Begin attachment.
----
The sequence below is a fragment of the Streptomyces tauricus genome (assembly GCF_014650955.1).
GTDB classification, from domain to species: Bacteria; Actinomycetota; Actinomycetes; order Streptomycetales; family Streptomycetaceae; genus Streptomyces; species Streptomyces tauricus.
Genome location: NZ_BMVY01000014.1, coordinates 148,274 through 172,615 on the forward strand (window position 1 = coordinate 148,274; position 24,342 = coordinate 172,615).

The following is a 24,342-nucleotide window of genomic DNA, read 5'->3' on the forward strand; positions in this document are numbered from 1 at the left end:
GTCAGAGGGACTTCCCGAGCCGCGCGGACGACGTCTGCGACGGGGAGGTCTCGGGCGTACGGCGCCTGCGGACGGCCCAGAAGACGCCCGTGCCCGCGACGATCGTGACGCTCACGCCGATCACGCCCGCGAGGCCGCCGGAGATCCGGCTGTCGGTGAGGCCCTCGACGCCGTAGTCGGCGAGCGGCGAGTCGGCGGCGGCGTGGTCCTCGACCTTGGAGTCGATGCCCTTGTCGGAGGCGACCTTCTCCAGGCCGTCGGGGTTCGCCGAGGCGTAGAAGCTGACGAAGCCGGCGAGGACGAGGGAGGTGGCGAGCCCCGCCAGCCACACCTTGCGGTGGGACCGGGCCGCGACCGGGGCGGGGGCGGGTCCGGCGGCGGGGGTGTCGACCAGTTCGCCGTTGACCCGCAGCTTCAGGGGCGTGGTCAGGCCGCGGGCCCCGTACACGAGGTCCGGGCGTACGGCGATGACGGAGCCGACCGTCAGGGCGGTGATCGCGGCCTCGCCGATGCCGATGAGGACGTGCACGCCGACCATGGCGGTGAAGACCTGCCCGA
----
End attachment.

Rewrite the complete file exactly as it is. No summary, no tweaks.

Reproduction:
The sequence below is a fragment of the Streptomyces tauricus genome (assembly GCF_014650955.1).
GTDB classification, from domain to species: Bacteria; Actinomycetota; Actinomycetes; order Streptomycetales; family Streptomycetaceae; genus Streptomyces; species Streptomyces tauricus.
Genome location: NZ_BMVY01000014.1, coordinates 148,274 through 172,615 on the forward strand (window position 1 = coordinate 148,274; position 24,342 = coordinate 172,615).

The following is a 24,342-nucleotide window of genomic DNA, read 5'->3' on the forward strand; positions in this document are numbered from 1 at the left end:
GTCAGAGGGACTTCCCGAGCCGCGCGGACGACGTCTGCGACGGGGAGGTCTCGGGCGTACGGCGCCTGCGGACGGCCCAGAAGACGCCCGTGCCCGCGACGATCGTGACGCTCACGCCGATCACGCCCGCGAGGCCGCCGGAGATCCGGCTGTCGGTGAGGCCCTCGACGCCGTAGTCGGCGAGCGGCGAGTCGGCGGCGGCGTGGTCCTCGACCTTGGAGTCGATGCCCTTGTCGGAGGCGACCTTCTCCAGGCCGTCGGGGTTCGCCGAGGCGTAGAAGCTGACGAAGCCGGCGAGGACGAGGGAGGTGGCGAGCCCCGCCAGCCACACCTTGCGGTGGGACCGGGCCGCGACCGGGGCGGGGGCGGGTCCGGCGGCGGGGGTGTCGACCAGTTCGCCGTTGACCCGCAGCTTCAGGGGCGTGGTCAGGCCGCGGGCCCCGTACACGAGGTCCGGGCGTACGGCGATGACGGAGCCGACCGTCAGGGCGGTGATCGCGGCCTCGCCGATGCCGATGAGGACGTGCACGCCGACCATGGCGGTGAAGACCTGCCCGA